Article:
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Effects of diet and management on nutrient balance in open feedlots and wet corn gluten feed and roughage levels in finishing cattle diets

Travis B Farran, University of Nebraska - Lincoln


Nutrient management is an escalating concern for beef feedlots. Nitrogen volatilization to the atmosphere is a major concern, and nutritional and manure management programs can play a role in reducing N losses. Two experiments were conducted. In the first, two methods to increase manure N and decrease N losses were evaluated: (1) 30% dietary corn bran inclusion and (2) monthly pen cleaning frequency. Corn bran inclusion in finishing diets reduces diet digestibility and increases organic matter (OM) excretion onto the pen surface. Additional OM on the pen surface may “trap” N in manure via microbial immobilization and reduce N losses. More frequent pen cleaning may result in less exposure of manure N to surrounding air and subsequent volatilization. An interaction between diet and pen cleaning frequency on N balance in the feedlot was observed. Pens cleaned monthly and cattle fed bran resulted in the greatest reduction in N volatilization losses; however, performance was depressed with corn bran inclusion. Regardless of pen cleaning frequency, feeding corn bran resulted in more N recovered in composted manure. ^ The second experiment was designed to evaluate alfalfa hay (AH) and wet corn gluten feed (WCGF) combinations in dry-rolled corn-based diets for effects on performance and N balance. Three levels of AH (0, 3.75, and 7.5%) and two levels of WCGF (0 and 35%) were evaluated. Addition of intermediate levels (i.e., 20–50%) of WCGF to finishing diets maintains cattle performance due to the combination of steep and bran, and reduced acidosis. Fiber addition to diets in the form of WCGF may reduce the need for conventional levels of roughage and reduce N losses by increasing OM excretion. Feed efficiency improved as AH was removed in diets containing 35% WCGF, suggesting no value of AH in these diets. Manure and compost N was greater with WCGF addition to diets, likely as a result of greater OM excretion. More manure OM was removed from pens fed WCGF; however, N losses were not reduced, presumably as a result of greater N excretion and the effects of warm summer feeding months on NH 3 volatilization. ^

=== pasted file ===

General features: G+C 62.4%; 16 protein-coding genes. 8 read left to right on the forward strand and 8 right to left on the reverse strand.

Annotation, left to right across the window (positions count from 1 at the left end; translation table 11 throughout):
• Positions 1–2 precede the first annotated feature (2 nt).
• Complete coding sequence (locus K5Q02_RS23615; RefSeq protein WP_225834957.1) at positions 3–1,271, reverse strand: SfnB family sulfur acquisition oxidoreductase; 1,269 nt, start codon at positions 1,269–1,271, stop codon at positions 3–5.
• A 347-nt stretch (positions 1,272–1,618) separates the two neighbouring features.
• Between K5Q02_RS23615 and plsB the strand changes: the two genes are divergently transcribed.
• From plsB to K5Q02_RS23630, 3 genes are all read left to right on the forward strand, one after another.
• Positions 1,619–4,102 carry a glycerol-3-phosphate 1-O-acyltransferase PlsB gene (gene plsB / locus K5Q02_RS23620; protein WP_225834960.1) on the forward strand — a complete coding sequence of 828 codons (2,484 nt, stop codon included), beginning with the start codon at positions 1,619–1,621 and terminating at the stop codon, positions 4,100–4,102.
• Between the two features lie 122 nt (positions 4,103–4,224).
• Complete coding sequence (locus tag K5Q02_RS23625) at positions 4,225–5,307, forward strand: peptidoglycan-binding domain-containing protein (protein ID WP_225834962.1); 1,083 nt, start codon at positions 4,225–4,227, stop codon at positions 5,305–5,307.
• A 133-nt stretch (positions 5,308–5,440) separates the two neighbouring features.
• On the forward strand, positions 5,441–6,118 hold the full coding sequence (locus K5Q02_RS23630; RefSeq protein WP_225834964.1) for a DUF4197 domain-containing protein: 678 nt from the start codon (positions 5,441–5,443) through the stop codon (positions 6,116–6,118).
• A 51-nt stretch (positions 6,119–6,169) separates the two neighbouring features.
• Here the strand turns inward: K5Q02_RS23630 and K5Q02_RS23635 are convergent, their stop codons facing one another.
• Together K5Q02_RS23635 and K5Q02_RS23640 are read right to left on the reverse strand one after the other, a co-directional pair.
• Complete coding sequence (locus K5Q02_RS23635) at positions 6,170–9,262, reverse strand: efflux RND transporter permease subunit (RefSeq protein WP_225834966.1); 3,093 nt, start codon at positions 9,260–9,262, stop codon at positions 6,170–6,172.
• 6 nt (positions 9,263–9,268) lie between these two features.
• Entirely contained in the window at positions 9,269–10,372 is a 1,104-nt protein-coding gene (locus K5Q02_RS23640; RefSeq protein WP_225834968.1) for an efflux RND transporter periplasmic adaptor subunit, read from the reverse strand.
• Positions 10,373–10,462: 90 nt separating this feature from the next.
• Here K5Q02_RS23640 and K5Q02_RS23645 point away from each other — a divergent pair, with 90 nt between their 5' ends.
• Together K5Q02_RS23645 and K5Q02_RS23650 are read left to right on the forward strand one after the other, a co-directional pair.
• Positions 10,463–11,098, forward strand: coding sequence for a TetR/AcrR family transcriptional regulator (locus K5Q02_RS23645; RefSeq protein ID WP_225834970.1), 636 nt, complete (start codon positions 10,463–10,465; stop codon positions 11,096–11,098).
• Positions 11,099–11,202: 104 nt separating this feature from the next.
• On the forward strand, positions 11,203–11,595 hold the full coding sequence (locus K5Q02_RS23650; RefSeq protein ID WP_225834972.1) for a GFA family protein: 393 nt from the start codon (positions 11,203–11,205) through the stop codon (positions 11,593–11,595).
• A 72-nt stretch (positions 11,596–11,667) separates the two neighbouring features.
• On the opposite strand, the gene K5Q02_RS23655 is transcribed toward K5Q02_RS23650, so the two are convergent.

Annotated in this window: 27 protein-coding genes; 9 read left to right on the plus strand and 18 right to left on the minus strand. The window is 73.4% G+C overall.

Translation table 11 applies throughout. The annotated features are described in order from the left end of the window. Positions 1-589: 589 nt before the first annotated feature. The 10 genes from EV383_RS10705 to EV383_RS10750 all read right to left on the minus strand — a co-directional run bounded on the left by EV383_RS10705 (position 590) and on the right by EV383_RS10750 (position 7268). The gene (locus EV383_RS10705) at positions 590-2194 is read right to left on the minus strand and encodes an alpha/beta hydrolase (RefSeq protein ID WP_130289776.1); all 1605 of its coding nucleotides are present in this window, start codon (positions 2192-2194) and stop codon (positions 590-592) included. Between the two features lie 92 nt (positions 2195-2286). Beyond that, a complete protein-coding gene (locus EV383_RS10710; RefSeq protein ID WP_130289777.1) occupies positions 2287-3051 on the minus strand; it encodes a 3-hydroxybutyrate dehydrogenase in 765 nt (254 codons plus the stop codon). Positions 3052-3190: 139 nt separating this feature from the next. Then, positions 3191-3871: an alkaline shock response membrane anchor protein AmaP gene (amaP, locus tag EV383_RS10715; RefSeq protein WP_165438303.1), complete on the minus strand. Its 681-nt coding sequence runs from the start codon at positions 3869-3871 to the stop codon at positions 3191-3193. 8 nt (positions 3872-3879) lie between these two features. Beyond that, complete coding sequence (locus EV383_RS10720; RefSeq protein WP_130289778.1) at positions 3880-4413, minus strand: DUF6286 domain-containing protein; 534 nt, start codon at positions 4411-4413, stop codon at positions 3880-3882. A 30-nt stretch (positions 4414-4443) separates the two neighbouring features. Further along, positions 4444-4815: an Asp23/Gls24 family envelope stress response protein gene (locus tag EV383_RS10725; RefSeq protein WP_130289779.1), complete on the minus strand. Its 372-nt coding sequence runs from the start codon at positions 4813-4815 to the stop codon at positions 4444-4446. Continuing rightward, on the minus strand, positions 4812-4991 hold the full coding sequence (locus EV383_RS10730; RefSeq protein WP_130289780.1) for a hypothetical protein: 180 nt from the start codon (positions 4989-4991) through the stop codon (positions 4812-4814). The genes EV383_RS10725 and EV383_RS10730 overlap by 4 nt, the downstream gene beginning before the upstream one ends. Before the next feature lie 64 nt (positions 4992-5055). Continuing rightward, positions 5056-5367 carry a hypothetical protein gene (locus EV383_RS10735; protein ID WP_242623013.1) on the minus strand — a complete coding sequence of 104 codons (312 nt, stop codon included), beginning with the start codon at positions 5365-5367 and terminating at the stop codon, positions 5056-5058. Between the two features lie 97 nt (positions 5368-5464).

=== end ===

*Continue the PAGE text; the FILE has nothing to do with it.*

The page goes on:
Subject Area

Agriculture, Animal Culture and Nutrition

Recommended Citation

Farran, Travis B, "Effects of diet and management on nutrient balance in open feedlots and wet corn gluten feed and roughage levels in finishing cattle diets" (2003). ETD collection for University of Nebraska - Lincoln. AAI3116572.